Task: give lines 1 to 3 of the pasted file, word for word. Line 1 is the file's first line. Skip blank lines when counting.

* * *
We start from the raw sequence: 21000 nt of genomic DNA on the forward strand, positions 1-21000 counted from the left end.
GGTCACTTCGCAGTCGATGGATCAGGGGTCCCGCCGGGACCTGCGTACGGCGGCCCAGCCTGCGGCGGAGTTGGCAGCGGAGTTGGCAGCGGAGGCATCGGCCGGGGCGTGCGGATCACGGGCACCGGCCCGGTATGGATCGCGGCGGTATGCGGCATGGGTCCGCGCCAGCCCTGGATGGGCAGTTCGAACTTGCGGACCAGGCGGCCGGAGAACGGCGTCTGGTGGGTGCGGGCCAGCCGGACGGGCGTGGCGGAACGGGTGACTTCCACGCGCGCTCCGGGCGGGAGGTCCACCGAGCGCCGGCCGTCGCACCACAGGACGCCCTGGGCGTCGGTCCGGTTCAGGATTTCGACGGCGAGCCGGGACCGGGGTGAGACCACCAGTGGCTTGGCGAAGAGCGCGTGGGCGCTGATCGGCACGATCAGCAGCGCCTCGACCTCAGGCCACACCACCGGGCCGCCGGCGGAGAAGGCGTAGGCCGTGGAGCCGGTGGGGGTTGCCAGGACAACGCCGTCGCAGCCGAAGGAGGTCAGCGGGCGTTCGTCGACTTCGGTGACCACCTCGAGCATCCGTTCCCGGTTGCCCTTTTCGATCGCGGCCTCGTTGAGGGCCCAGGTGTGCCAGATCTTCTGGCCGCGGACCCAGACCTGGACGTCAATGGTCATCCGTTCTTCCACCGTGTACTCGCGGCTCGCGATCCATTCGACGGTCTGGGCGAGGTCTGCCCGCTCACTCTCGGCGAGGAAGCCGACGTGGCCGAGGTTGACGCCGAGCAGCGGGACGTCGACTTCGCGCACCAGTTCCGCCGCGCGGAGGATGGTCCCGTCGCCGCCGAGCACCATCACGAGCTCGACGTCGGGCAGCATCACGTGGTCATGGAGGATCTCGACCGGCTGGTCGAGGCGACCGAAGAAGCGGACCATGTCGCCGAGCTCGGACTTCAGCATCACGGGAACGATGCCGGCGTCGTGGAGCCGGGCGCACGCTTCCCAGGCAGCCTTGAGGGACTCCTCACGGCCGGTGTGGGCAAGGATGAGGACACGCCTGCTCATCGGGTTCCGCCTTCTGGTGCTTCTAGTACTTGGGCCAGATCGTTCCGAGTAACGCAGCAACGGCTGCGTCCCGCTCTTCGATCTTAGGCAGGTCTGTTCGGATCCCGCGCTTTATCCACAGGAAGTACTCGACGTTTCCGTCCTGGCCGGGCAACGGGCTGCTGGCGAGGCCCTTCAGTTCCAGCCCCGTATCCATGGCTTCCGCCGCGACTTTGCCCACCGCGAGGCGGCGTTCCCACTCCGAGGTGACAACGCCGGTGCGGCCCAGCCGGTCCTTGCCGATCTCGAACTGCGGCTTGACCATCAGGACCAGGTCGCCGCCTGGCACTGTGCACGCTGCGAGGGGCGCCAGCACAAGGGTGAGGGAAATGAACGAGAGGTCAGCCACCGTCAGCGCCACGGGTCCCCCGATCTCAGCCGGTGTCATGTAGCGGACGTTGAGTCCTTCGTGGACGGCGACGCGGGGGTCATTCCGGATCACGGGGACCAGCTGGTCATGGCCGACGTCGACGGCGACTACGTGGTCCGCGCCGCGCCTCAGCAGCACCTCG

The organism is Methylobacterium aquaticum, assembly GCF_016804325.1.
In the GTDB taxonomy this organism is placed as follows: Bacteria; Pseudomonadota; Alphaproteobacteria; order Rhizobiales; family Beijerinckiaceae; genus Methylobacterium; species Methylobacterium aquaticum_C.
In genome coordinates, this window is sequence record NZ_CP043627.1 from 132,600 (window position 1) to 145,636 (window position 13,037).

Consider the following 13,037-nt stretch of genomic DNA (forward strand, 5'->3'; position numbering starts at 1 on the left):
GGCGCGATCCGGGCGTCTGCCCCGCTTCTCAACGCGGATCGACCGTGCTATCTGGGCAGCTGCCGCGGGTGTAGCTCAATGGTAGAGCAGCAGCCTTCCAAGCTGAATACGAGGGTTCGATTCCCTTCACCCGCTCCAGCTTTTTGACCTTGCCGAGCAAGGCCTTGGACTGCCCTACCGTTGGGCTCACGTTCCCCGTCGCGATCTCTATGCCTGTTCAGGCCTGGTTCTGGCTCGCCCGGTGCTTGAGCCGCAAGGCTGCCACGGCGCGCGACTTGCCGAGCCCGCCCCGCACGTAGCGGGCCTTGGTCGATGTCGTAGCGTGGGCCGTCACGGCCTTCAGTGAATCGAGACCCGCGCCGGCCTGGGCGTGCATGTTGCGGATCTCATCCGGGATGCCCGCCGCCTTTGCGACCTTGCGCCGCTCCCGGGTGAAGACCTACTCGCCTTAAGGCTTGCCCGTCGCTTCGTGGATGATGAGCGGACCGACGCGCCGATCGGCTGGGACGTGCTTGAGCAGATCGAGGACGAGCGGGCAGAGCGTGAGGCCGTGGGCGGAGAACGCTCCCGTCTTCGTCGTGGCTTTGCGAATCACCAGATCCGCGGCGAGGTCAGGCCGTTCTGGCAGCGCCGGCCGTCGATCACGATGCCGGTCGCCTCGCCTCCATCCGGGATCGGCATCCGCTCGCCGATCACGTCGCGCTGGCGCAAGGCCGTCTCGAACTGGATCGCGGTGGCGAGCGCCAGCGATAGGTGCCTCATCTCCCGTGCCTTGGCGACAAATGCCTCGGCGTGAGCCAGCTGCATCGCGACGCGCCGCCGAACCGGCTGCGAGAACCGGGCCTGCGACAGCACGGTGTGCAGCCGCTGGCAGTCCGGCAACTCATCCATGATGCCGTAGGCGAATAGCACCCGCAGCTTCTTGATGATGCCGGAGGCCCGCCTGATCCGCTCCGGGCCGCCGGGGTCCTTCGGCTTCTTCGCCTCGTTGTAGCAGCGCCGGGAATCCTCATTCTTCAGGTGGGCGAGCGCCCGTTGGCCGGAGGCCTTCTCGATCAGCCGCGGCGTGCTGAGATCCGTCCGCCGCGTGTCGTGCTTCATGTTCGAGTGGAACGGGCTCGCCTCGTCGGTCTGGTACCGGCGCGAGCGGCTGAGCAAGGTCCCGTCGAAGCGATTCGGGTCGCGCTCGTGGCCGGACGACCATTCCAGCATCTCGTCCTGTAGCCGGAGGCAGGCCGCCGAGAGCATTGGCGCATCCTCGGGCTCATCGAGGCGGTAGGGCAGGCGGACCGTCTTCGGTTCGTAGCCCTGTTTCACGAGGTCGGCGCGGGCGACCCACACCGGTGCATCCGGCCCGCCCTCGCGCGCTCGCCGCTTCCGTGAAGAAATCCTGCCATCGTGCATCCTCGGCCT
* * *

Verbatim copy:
We start from the raw sequence: 21000 nt of genomic DNA on the forward strand, positions 1-21000 counted from the left end.
GGTCACTTCGCAGTCGATGGATCAGGGGTCCCGCCGGGACCTGCGTACGGCGGCCCAGCCTGCGGCGGAGTTGGCAGCGGAGTTGGCAGCGGAGGCATCGGCCGGGGCGTGCGGATCACGGGCACCGGCCCGGTATGGATCGCGGCGGTATGCGGCATGGGTCCGCGCCAGCCCTGGATGGGCAGTTCGAACTTGCGGACCAGGCGGCCGGAGAACGGCGTCTGGTGGGTGCGGGCCAGCCGGACGGGCGTGGCGGAACGGGTGACTTCCACGCGCGCTCCGGGCGGGAGGTCCACCGAGCGCCGGCCGTCGCACCACAGGACGCCCTGGGCGTCGGTCCGGTTCAGGATTTCGACGGCGAGCCGGGACCGGGGTGAGACCACCAGTGGCTTGGCGAAGAGCGCGTGGGCGCTGATCGGCACGATCAGCAGCGCCTCGACCTCAGGCCACACCACCGGGCCGCCGGCGGAGAAGGCGTAGGCCGTGGAGCCGGTGGGGGTTGCCAGGACAACGCCGTCGCAGCCGAAGGAGGTCAGCGGGCGTTCGTCGACTTCGGTGACCACCTCGAGCATCCGTTCCCGGTTGCCCTTTTCGATCGCGGCCTCGTTGAGGGCCCAGGTGTGCCAGATCTTCTGGCCGCGGACCCAGACCTGGACGTCAATGGTCATCCGTTCTTCCACCGTGTACTCGCGGCTCGCGATCCATTCGACGGTCTGGGCGAGGTCTGCCCGCTCACTCTCGGCGAGGAAGCCGACGTGGCCGAGGTTGACGCCGAGCAGCGGGACGTCGACTTCGCGCACCAGTTCCGCCGCGCGGAGGATGGTCCCGTCGCCGCCGAGCACCATCACGAGCTCGACGTCGGGCAGCATCACGTGGTCATGGAGGATCTCGACCGGCTGGTCGAGGCGACCGAAGAAGCGGACCATGTCGCCGAGCTCGGACTTCAGCATCACGGGAACGATGCCGGCGTCGTGGAGCCGGGCGCACGCTTCCCAGGCAGCCTTGAGGGACTCCTCACGGCCGGTGTGGGCAAGGATGAGGACACGCCTGCTCATCGGGTTCCGCCTTCTGGTGCTTCTAGTACTTGGGCCAGATCGTTCCGAGTAACGCAGCAACGGCTGCGTCCCGCTCTTCGATCTTAGGCAGGTCTGTTCGGATCCCGCGCTTTATCCACAGGAAGTACTCGACGTTTCCGTCCTGGCCGGGCAACGGGCTGCTGGCGAGGCCCTTCAGTTCCAGCCCCGTATCCATGGCTTCCGCCGCGACTTTGCCCACCGCGAGGCGGCGTTCCCACTCCGAGGTGACAACGCCGGTGCGGCCCAGCCGGTCCTTGCCGATCTCGAACTGCGGCTTGACCATCAGGACCAGGTCGCCGCCTGGCACTGTGCACGCTGCGAGGGGCGCCAGCACAAGGGTGAGGGAAATGAACGAGAGGTCAGCCACCGTCAGCGCCACGGGTCCCCCGATCTCAGCCGGTGTCATGTAGCGGACGTTGAGTCCTTCGTGGACGGCGACGCGGGGGTCATTCCGGATCACGGGGACCAGCTGGTCATGGCCGACGTCGACGGCGACTACGTGGTCCGCGCCGCGCCTCAGCAGCACCTCG

The organism is Methylobacterium aquaticum, assembly GCF_016804325.1.